The employer-driven Atlantic Immigration Pilot Program was first launched in 2017 as an initiative between the federal government and the Atlantic provinces, namely Nova Scotia, New Brunswick, Prince Edward Island (PEI), and Newfoundland and Labrador. Since its launch, the program has been extended to at least 2021.
The pilot project helps bring skilled, educated and experienced newcomers to replenish the labour pool in a region that previously struggled to retain locals and attract newcomers.
Applicants with a job offer from an approved employer are in a position to move to one of these provinces, as long as they fulfill other criteria. Applicants also require provincial endorsement before submitting an application to Immigration, Refugees and Citizenship Canada (IRCC).
Applicants who receive a job offer from a designated employer and a referral letter, issued by one of the Atlantic provinces, may be eligible to apply for a one-year Labour Market Impact Assessment (LMIA)-exempt employer-specific work permit. The work permit portion of the AIPP now includes assessment of language proficiency, work experience, and education credentials, which you can learn more about here.
Figures released in mid-2019 showed that in the first three years of the AIPP, 1,896 employers in Atlantic Canada had made 3,729 job offers through the Atlantic Immigration Pilot Program. By mid-2019, a total of 4,769 applicants and their families had applied for permanent residence status and IRCC had already approved 2,535.
Everyone in Ottawa and out East agrees that the program has, so far, been a roaring success. As immigrants and Canadians alike gravitate towards big cities such as Toronto, Vancouver, and Montreal, the federal government and its provincial counterparts in Atlantic Canada have been doing their part to bring more newcomers to smaller communities.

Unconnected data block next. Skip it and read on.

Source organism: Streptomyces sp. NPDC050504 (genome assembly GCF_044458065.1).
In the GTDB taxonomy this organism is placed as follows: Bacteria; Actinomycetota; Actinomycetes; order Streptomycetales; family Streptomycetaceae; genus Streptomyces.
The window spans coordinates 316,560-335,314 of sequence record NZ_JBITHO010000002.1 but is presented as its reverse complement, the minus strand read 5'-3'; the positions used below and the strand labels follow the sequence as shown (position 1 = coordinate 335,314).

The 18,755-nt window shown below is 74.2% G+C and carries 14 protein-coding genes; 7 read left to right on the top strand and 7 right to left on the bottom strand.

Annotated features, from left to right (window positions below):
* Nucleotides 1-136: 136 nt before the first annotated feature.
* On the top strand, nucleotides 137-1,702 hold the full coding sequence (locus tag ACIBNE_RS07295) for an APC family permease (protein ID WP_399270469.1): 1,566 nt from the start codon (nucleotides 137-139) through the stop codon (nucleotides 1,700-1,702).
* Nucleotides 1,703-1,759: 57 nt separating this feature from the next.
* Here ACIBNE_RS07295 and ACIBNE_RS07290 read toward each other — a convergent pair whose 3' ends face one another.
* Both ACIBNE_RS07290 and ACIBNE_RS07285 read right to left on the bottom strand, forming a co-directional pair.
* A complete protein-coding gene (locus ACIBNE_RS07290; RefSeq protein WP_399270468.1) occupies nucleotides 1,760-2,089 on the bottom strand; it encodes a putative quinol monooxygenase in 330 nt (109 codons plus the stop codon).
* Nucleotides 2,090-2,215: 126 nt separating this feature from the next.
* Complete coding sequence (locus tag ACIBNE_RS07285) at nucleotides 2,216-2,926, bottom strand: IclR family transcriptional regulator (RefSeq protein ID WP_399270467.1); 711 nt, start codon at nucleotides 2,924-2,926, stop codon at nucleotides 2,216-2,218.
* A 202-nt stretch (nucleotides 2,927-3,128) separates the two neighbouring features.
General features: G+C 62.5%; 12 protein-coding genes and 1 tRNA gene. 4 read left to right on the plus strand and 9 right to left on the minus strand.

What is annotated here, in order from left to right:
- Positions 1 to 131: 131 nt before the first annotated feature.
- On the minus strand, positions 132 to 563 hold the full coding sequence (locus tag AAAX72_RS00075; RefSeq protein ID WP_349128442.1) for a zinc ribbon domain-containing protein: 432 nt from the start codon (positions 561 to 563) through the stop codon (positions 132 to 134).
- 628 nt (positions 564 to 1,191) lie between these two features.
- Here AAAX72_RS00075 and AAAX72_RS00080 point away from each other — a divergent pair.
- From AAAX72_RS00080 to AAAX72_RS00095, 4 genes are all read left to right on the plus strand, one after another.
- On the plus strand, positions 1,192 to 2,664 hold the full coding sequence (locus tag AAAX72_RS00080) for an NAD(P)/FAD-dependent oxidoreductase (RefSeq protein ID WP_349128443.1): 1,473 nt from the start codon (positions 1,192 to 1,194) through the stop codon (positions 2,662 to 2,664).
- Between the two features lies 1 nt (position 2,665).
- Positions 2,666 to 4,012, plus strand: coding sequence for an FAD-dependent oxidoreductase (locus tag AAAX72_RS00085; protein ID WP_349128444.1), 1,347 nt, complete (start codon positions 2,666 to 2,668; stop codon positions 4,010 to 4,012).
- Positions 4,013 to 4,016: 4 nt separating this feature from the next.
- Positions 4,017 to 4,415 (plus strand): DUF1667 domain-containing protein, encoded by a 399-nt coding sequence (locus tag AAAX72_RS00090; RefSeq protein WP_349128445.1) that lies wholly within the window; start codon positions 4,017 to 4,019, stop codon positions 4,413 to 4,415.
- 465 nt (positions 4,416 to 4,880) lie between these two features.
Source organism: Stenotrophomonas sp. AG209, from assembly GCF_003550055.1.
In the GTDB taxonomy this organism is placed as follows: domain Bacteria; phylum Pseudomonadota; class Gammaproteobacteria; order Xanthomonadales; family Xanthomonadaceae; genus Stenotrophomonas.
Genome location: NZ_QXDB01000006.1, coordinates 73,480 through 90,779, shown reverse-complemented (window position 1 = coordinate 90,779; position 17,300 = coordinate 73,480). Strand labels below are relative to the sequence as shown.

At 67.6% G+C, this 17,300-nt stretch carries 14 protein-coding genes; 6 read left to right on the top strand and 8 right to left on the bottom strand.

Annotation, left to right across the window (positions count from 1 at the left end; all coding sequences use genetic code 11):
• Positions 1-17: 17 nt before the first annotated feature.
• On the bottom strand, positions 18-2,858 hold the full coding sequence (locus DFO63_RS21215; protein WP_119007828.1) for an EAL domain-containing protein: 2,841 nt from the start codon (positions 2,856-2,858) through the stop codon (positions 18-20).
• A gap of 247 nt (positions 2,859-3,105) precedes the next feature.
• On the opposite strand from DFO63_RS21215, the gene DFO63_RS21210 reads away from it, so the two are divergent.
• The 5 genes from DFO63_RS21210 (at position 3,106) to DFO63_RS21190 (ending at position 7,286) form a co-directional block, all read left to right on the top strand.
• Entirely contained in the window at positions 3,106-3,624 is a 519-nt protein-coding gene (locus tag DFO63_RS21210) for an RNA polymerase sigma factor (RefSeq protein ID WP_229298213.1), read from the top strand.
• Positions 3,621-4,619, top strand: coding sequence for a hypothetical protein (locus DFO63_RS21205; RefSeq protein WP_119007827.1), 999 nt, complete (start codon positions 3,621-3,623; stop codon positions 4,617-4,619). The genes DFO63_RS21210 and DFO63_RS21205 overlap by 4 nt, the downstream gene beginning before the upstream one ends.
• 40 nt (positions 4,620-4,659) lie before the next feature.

And there is no reason to believe that success will end any time soon. In fact, the Atlantic Immigration Pilot Program served as a blueprint for the Rural and Northern Immigration pilot which launched in 2019.
“The government of prime minister Justin Trudeau is working very closely with all the provinces, including the province of new Brunswick, to work together to deliver on what the employers have been asking us to do, which is to address the labor market shortage and skills shortages through immigration,” said Canada’s Minister of Immigration, Ahmed Hussen in 2019.
Important updates to the Atlantic Immigration Pilot Program
As a pilot program, the AIPP has integrated feedback and updated policies throughout its lifespan. The biggest changes were introduced in 2019, after the program approached its three-year anniversary. At this time, the government made the decision to extend the pilot until at least 2021.
However, many other important updates have taken place throughout the history of the pilot initiative:
Atlantic Immigration Pilot Program updates timeline
- June, 2019: As of June 1, 2019, spouses and common-law partners of Atlantic Immigration Pilot (AIP) participants in a National Occupational Classification (NOC) C skill level position may apply for an open work permit under Labour Market Impact Assessment (LMIA) exemption code C41. This is an expansion of the previous eligibility criteria, under which only spouses of AIP participants in a NOC 0, A or B skill level position were eligible for an open work permit.
- May, 2019: More spouses and partners of principal applicants will be able to work sooner under the AIPP. Those with intermediate skill level, such as food and beverage servers or long-haul truck drivers, have an opportunity to apply for an open work permit. Previously, only the spouses and partners of those in high-skilled positions, such as managers, medical doctors or architects, were able to apply for such a work permit.
- March, 2019: Many changes, including program extension to 2021 and looser eligibility requirements outlined below under About the AIPP.
- July, 2018: Increased allocation from 2,000 spots to 2,500.
- March, 2017: First applications received.
- January, 2017: Program details announced.